Today in non-Chinese Language Politics

Exhibit A:

Geoffrey K. Pullum, Language Log: “David Starkey on rioting and Jamaican language

A week after the riots that sprang up across a large part of England, pundits are struggling to find smart and profound things to say. One of the least successful has been David Starkey, a historian and veteran broadcaster. Speaking about the results of immigration into Britain since the sixties, he explained on the BBC 2 TV program Newsnight (video clip and story here):

The whites have become black. A particular sort of violent destructive, nihilistic gangster culture has become the fashion, and black and white, boy and girl, operate in this language together, this language which is wholly false, which is this Jamaican patois that has been intruded in England, and that is why so many of us have this sense of literally a foreign country.

So it wasn’t not mindless, ignorant, immoral lust for consumer goods that was behind the copycat violence of the August riots across England; it’s language what done it! That damned Jamaican patois is responsible! What a moron. My latent prejudices are whispering to me (I will try to resist) that white historians must have an innate intelligence deficit.

Jamaican Creole (JC), also known as Jamaican patois, is a language very closely related to English but not mutually intelligible with it. In structure, syntactic as well as morphological and phonological, it is distinct from English in numerous ways. Sometimes it seems grammatically simpler than English: it’s comparable with Chinese in lack of inflection, and people usually think learning 200 irregularly inflected verbs (that’s roughly how many English has) is a mark of complexity. Sometimes it’s definitely neater: JC has one personal pronoun for each person/number combination, including a number distinction in the 2nd person (ju is singular, unu is plural). But sometimes the grammar seems more complex: there are three different counterparts of be restricted to distinct constructions — the locative verb defor phrases denoting locations (“He is in the garden” = im de ina di yaad), the auxiliary a for progressive aspect (“He is running” = im a ron), and zero copula for predication (“He is crazy” = im kriezi).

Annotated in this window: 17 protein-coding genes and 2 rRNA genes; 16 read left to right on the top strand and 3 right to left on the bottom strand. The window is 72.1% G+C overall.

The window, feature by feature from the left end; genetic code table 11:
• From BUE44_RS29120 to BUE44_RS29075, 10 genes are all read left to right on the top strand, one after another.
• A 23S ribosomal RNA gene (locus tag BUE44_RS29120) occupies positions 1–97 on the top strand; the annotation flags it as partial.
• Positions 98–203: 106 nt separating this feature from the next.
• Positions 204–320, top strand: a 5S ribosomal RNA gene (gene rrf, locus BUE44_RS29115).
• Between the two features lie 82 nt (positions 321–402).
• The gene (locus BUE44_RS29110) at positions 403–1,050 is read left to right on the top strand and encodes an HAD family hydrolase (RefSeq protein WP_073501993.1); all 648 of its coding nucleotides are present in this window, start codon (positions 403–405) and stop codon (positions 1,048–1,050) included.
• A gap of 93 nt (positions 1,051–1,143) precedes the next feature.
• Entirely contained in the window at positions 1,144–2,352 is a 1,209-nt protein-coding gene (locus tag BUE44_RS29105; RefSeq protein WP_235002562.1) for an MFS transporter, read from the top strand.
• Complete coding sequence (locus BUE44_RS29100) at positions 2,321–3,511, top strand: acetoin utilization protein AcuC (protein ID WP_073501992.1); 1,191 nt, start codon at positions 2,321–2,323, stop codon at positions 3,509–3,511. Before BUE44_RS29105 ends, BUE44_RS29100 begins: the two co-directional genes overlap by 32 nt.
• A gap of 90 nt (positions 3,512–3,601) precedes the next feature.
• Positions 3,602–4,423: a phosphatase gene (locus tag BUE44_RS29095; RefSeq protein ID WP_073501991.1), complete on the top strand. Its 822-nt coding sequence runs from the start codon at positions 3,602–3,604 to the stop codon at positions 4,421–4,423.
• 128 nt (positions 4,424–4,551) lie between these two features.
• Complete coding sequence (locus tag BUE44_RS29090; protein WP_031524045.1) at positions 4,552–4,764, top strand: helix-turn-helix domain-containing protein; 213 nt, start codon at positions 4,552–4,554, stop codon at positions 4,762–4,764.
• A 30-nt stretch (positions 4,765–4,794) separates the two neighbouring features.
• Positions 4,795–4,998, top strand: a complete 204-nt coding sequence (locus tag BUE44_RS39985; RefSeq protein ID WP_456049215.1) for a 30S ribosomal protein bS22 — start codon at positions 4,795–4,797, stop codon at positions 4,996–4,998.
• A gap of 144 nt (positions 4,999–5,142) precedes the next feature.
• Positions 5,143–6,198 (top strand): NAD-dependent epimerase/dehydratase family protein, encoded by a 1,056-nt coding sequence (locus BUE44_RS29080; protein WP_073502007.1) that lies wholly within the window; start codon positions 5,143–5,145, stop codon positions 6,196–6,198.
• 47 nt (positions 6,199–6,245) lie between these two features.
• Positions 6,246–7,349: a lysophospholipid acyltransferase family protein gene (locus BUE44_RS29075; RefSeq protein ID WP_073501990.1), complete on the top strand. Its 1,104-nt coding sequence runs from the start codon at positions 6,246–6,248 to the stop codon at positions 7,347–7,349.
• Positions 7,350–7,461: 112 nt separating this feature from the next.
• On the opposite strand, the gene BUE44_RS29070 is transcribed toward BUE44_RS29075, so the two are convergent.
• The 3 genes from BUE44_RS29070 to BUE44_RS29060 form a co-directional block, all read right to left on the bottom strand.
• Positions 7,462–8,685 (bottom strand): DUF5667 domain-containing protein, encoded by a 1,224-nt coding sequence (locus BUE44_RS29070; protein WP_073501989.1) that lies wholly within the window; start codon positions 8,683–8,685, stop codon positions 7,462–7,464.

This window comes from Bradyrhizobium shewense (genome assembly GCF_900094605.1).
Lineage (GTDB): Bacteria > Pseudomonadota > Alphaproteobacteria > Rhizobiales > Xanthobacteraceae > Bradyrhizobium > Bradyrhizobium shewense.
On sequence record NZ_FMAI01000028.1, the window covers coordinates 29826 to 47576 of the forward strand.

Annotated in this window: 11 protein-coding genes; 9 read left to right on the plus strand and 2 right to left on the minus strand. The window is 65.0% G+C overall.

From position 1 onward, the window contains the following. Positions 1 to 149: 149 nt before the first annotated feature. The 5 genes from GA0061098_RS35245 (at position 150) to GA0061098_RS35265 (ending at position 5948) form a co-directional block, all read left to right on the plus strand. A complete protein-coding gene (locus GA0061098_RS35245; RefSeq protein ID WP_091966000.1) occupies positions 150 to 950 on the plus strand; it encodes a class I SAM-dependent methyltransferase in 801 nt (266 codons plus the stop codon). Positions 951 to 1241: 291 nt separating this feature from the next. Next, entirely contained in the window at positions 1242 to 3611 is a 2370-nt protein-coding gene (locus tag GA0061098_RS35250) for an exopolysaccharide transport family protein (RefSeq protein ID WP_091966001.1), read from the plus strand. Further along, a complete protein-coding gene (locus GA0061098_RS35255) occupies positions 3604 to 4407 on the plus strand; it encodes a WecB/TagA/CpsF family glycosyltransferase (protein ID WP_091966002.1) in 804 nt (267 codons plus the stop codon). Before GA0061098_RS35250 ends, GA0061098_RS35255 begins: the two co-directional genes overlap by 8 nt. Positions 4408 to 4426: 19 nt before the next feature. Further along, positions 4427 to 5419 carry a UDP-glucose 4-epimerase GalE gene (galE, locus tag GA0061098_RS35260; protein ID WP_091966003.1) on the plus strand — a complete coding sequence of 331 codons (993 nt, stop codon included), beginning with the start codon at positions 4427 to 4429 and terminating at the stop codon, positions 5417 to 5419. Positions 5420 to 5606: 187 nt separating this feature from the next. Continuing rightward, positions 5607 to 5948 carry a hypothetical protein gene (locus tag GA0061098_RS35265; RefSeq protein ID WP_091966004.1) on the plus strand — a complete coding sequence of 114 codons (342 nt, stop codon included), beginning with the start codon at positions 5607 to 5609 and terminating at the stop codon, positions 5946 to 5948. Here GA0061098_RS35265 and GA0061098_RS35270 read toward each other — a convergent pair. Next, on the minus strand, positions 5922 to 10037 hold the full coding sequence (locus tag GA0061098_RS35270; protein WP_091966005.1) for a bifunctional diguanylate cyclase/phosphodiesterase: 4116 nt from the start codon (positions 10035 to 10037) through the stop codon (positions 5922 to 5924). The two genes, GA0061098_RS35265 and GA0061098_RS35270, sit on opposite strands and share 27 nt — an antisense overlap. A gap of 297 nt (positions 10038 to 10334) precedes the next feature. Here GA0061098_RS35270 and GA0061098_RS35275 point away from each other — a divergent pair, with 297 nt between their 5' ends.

(do read the whole thing; it’s a great post.)

Exhibit B:

The defining academic work on the subject, to the best of my knowledge, remains Culture, 1984:

Cockney have name like Terry, Arthur and Del-boy
We have name like Winston, Lloyd and Leroy
We bawl out YOW! While cockneys say OI!
What cockney call a Jacks we call a Blue Bwoy
Say cockney have mates while we have spar
Cockney live in a brum while we live in a yard
Say we nyam while cockney get capture
Cockney say guv’nor. We say Big Bout ya
In a de Cockney Translation!
In a de Cockney Translation!

Comments (3)

  1. alai wrote::

    RIP, Smiley Culture.

    Tuesday, August 16, 2011 at 10:55 am #
  2. Shannon wrote::

    The (wonderful) game GTAIV was notable for several linguistic reasons, not least of which is that it has two major characters that speak un-subtitled Jamaican patois! Lots of fun trying to figure out what is being said! Like many creoles, it sounds to the “origin language” speaker like one *should* be able to understand if only one listens carefully…

    Tuesday, August 16, 2011 at 2:43 pm #
  3. William wrote::

    Forwarding the first of them to a primary school classmate of mine, technically a JC speaker, who is in China for work about a week from now and will presumably have no problems communicating.

    Sunday, August 21, 2011 at 1:27 pm #